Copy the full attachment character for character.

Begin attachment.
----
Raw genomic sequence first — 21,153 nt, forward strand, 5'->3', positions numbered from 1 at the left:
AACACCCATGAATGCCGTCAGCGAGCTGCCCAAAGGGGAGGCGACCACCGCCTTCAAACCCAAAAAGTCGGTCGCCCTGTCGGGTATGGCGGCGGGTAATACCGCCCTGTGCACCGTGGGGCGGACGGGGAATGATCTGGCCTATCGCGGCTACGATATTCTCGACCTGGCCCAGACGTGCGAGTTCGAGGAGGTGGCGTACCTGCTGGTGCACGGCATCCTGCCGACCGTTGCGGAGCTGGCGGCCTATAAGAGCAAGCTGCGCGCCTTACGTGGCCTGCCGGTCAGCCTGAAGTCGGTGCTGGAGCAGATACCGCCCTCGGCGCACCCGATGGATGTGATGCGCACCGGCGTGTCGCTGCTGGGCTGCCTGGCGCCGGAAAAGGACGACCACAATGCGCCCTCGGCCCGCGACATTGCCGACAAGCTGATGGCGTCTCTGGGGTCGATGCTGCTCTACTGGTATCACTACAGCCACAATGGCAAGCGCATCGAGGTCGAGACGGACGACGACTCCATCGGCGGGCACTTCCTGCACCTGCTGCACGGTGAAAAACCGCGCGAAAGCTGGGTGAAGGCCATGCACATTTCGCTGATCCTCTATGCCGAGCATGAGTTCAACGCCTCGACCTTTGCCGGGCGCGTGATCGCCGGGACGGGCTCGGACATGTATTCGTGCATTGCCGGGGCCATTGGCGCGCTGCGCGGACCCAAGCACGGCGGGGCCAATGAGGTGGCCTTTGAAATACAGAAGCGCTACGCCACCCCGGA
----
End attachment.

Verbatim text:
Raw genomic sequence first — 21,153 nt, forward strand, 5'->3', positions numbered from 1 at the left:
AACACCCATGAATGCCGTCAGCGAGCTGCCCAAAGGGGAGGCGACCACCGCCTTCAAACCCAAAAAGTCGGTCGCCCTGTCGGGTATGGCGGCGGGTAATACCGCCCTGTGCACCGTGGGGCGGACGGGGAATGATCTGGCCTATCGCGGCTACGATATTCTCGACCTGGCCCAGACGTGCGAGTTCGAGGAGGTGGCGTACCTGCTGGTGCACGGCATCCTGCCGACCGTTGCGGAGCTGGCGGCCTATAAGAGCAAGCTGCGCGCCTTACGTGGCCTGCCGGTCAGCCTGAAGTCGGTGCTGGAGCAGATACCGCCCTCGGCGCACCCGATGGATGTGATGCGCACCGGCGTGTCGCTGCTGGGCTGCCTGGCGCCGGAAAAGGACGACCACAATGCGCCCTCGGCCCGCGACATTGCCGACAAGCTGATGGCGTCTCTGGGGTCGATGCTGCTCTACTGGTATCACTACAGCCACAATGGCAAGCGCATCGAGGTCGAGACGGACGACGACTCCATCGGCGGGCACTTCCTGCACCTGCTGCACGGTGAAAAACCGCGCGAAAGCTGGGTGAAGGCCATGCACATTTCGCTGATCCTCTATGCCGAGCATGAGTTCAACGCCTCGACCTTTGCCGGGCGCGTGATCGCCGGGACGGGCTCGGACATGTATTCGTGCATTGCCGGGGCCATTGGCGCGCTGCGCGGACCCAAGCACGGCGGGGCCAATGAGGTGGCCTTTGAAATACAGAAGCGCTACGCCACCCCGGA